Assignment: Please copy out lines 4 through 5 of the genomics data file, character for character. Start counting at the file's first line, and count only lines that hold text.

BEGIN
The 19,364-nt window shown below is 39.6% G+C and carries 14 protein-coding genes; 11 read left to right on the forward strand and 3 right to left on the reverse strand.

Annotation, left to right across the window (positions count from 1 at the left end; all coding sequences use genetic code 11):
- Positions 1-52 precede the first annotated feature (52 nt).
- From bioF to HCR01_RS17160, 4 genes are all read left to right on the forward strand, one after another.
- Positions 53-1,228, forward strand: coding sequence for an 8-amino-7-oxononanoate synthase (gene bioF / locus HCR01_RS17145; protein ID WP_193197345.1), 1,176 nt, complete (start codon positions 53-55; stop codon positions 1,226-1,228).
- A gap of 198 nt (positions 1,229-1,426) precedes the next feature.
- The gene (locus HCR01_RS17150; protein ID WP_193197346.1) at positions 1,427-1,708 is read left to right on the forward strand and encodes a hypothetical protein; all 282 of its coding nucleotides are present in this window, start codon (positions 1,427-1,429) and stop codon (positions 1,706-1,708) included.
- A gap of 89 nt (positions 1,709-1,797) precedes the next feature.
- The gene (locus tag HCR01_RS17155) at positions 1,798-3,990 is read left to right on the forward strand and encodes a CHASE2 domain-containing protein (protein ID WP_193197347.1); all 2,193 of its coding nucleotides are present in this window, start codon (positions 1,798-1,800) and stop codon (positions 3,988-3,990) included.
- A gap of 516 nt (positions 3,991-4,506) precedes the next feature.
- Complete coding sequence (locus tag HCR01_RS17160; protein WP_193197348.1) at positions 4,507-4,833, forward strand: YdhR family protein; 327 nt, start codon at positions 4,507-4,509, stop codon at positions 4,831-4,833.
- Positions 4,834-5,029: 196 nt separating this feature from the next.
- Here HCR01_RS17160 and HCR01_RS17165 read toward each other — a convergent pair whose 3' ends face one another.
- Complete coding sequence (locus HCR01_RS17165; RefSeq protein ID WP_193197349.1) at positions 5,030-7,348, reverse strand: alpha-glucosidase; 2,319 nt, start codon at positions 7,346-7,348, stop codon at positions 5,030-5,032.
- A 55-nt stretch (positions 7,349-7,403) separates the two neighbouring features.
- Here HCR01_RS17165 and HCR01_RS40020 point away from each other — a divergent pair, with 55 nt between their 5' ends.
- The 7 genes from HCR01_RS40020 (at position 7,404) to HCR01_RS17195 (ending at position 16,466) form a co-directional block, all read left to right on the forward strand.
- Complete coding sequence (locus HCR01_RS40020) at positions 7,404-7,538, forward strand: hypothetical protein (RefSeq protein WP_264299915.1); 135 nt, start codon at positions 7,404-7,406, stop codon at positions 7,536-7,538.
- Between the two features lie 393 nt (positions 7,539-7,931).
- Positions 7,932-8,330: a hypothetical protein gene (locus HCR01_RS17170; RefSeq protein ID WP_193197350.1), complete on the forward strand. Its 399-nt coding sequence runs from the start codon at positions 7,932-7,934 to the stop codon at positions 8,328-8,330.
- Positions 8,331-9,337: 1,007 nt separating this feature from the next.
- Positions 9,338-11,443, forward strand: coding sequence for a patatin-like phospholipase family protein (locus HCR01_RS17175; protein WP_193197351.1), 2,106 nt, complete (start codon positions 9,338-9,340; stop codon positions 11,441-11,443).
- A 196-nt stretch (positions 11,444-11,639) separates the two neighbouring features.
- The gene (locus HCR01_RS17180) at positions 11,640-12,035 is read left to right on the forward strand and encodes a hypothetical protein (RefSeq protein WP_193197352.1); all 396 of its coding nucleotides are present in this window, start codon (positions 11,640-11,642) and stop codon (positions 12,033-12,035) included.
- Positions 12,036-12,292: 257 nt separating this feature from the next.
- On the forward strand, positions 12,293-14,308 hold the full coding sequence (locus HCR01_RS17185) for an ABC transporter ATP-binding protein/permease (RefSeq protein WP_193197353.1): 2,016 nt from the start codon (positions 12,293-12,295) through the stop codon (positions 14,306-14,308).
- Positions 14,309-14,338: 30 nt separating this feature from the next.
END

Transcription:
- From bioF to HCR01_RS17160, 4 genes are all read left to right on the forward strand, one after another.
- Positions 53-1,228, forward strand: coding sequence for an 8-amino-7-oxononanoate synthase (gene bioF / locus HCR01_RS17145; protein ID WP_193197345.1), 1,176 nt, complete (start codon positions 53-55; stop codon positions 1,226-1,228).